In our experience, from a functional point of view the use of frontends can be split into three general business scenarios:
In recent years the microservices architecture style has taken root in many projects. The overriding idea here is to break the entire system down into smaller, easily serviceable units with the aim of achieving close functional cohesion within the respective microservices and the least possible coupling with each other. This allows components of the overall system to be enhanced independently of each other. It should be noted that the functional breakdown itself is also the critical part, as this decides whether the goal of small, independent units will be achieved or whether it has only resulted in the implementation of a spaghetti code monolith using distributed services. When implemented correctly, microservices promise the advantages outlined in Table 2.
Especially for services that are primarily connected to each other via APIs or which provide them as public APIs, the advantages appear to be very desirable. But does this still hold true if an interface has to be provided for users whose use case requires the interaction of several microservices? Can they still enjoy the advantages of microservices in this case? Or does the expansion bring any significant disadvantages? To answer these questions, your first step is to identify which architectural approach you have chosen for the frontend. In addition to the functional driven view at the beginning, we are talking here about the technical view of micro-frontends.
Basically, there are two approaches: frontend monolith, and frontend integration.
The frontend monolith spans all microservices with a central frontend. With frontend integration, however, each microservice is responsible for its own frontend – and the challenge is to integrate these with each other in a meaningful way for the user. In recent years the term ‘micro-frontend’ has also established itself as meaning ‘frontend integration’. ThoughtWorks used the term for the first time in 2016 by in their Technology Radar (read more).
Both approaches have their raison d'être for certain use cases as well as their associated strengths and weaknesses. We compare the different approaches by reviewing whether the advantages of microservices mentioned above can be maintained. In addition, we share insights from our experience as to whether any possible resulting disadvantages also have a negative impact within the respective business scenario.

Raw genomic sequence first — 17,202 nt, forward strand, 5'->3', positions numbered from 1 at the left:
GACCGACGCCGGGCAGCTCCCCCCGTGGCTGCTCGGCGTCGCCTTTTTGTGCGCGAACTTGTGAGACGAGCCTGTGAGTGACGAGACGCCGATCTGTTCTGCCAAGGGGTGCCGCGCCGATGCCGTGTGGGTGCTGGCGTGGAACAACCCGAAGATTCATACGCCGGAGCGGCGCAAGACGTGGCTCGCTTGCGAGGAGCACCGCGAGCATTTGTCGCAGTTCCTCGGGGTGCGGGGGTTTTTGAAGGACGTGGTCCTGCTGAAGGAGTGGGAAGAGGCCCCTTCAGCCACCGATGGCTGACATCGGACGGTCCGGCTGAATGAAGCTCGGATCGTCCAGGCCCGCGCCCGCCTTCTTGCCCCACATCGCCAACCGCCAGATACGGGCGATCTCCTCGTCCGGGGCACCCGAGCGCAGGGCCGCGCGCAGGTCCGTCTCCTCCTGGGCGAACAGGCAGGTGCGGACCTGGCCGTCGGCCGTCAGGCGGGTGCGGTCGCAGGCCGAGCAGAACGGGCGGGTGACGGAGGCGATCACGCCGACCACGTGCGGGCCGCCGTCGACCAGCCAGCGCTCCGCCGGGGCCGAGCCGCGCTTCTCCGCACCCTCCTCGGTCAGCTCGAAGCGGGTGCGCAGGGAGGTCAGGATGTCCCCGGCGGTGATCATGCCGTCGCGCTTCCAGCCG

If all microservices provide APIs for their business functions, it seems obvious to address them via a central frontend component and thus make them uniformly accessible to users.
In this scenario, the frontend is developed as an independent unit and communicates with the various services via defined APIs. Backend teams only provide features via (versioned) APIs, and a dedicated team creates the frontend for all other teams (see Figure 1). This creates a horizontal frontend layer on which all other teams depend. In terms of a microservice architecture, the teams are no longer independent. Features are only made available to the user as soon as a new frontend release has been delivered.
A gateway layer can simplify API access. In addition, the gateway layer can also perform authentication or caching. If you plan to use several frontend monoliths (native app, web), you can connect these via several specialised gateways (read more). Nevertheless, you should always set clear rules to ensure maintainability and prevent parts of the business logic from diffusing into the gateway, in addition to the data transformation.
Through the uniform implementation of UI and UX, both within the vertical microservices and in overarching use cases spanning multiple microservices, the application acts like a classic monolith for end-users. Table 3 shows what impact the frontend monolith has on the advantages of microservices.
If I only have a small number of teams or little functionality to cover, a frontend monolith, or layer, can be a good solution; whereas if I have a larger number of teams or a very broadly-based functionality, i.e. domains in the sense of a Domain Driven Design (DDD), those are the first tell-tale signs that a micro-frontend architecture should be considered. In doing so, one of the frontend-integration patterns described in the following sections should be checked to see whether it is applicable.
If, at the time of the architecture decision, it is unclear how the domain will be subdivided, or how many teams are to be formed, the first step is to choose a simple solution that neither pre-empts too many decisions nor results in a major ramp-up effort. Therefore, there is nothing to prevent you from opting for a frontend layer first – although that does not free you from the need to design and develop this layer very neatly. Clear domains should also be found in the frontend layer, and the domain and technology should be separated from each other.
If, at a later stage, there are reasons to develop the architecture into a micro-frontend, it will take considerably less effort to do so. With regard to the business scenarios, there is no clear preference for the frontend monolith. However, for the B2C area you should check the requirements in terms of development speed (e.g. through independent deployments) and whether the necessary scalability of the application can be achieved. In particular, assess whether individual business components in the frontend could be more frequented and thus have to remain separately scalable.